Apropos future: How will you and the TV show "Das große Backen" continue? What's up with you?
So first of all we will go to Zurich on the first of November. The Dolder Grand. There I will take over the position of chief patissier for the whole house and have nine employees under me. It's a giant thing, of course. At the same time the baking continues, we are now turning down the new promistaffel in autumn. And next year is already in the planning stage. I would say this is the most successful format of Sat.1 and now very well established on the market.
How did you get to be a juror there? Or did the networkcome at you?
I never intended to be a TV chef. They came at me. I was also extremely reluctant at first. I had just made a name for myself in A-Rosa, many star chefs approached me and paid me respect. I'd just gained a foothold in the business that I love so much. Of course I didn't want to be on TV. But they came up to me, they cooked me my aroma menu during the shooting and drove me to Sylt at night. That's how I accepted it and learned to love it in my second year at the latest. It has nothing to do with what we fabricate here every day. You get to know completely different people, which is incredibly important for me to free your head. It's great to meet people who have worked their whole lives in another trade.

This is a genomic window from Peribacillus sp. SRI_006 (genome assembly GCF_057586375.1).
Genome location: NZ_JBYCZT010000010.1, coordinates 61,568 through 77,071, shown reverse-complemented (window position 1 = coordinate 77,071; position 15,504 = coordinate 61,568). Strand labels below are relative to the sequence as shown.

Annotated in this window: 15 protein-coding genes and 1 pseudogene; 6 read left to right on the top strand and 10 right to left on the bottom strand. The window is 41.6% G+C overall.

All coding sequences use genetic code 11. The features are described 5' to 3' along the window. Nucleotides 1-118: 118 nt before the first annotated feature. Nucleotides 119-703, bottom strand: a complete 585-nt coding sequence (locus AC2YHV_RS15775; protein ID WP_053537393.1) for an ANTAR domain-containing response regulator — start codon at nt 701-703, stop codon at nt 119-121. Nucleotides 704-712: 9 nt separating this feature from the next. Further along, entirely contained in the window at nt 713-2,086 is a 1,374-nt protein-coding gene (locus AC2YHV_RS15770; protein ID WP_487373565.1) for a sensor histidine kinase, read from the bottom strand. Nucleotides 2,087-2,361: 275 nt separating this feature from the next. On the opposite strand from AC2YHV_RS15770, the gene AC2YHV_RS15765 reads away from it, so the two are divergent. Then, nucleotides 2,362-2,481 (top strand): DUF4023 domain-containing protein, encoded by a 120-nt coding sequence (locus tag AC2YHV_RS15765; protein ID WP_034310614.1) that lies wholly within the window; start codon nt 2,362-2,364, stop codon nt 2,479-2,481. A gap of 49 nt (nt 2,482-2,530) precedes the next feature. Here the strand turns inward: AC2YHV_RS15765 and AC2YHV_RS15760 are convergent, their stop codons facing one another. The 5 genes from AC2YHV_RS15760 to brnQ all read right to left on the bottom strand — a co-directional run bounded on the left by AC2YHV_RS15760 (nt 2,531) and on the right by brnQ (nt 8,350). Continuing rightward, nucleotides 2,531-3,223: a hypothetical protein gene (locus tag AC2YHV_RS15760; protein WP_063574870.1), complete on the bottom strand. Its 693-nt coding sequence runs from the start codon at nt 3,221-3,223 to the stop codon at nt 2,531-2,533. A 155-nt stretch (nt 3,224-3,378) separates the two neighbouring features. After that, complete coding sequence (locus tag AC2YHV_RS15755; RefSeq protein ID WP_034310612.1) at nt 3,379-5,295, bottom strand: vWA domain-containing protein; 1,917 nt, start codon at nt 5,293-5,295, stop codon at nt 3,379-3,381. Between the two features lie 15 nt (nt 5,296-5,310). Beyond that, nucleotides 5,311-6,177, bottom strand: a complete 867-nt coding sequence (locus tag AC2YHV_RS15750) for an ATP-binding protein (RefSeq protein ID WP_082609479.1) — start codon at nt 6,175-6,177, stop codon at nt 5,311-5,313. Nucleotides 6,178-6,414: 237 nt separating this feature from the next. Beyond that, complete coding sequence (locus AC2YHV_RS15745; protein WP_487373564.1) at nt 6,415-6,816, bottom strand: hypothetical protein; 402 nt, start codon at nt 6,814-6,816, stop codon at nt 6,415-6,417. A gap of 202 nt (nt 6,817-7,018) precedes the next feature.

The patisserie is highly regarded in countries like France and Switzerland. In Germany, this appreciation of the craft trades is relatively low by comparison. What's your perspective on that?
When you talk about France and Switzerland, we have big differences, yes. However, this is also due to the fact that the pastry shop in France can be compared with their patisserie. Of course this has remained at a certain level here and it doesn't develop any further. There are a few examples that I got to know during the big baking. ThePatisserie Ludwig in Karlsruhe has a sensational workshop and sensational products - really at eye level with France. Also sporadically: The Tartlets Tartlets, or Saccharified in Berlin for example. But unfortunately this is not the case everywhere and it is up to us to break it open for our guests and customers.
Do you think there is a way to pass this approach on to the new generation in gastronomy?
I hope so. On the one hand also by the presence [on television] as a patissier. There we have a whole new basis to make it a bit more popular. It's a medium I can't do without and it makes it much easier to reach the new audience.
One last question: Why are you proud to work in gastronomy?
Because you can just work anywhere in the world. The whole world is open to you. You don't have to be the most educated person in the world, you just have to have a fascination, a passion and ambition. Then the whole world will be open to you.
Photos: Kamil Rutkowski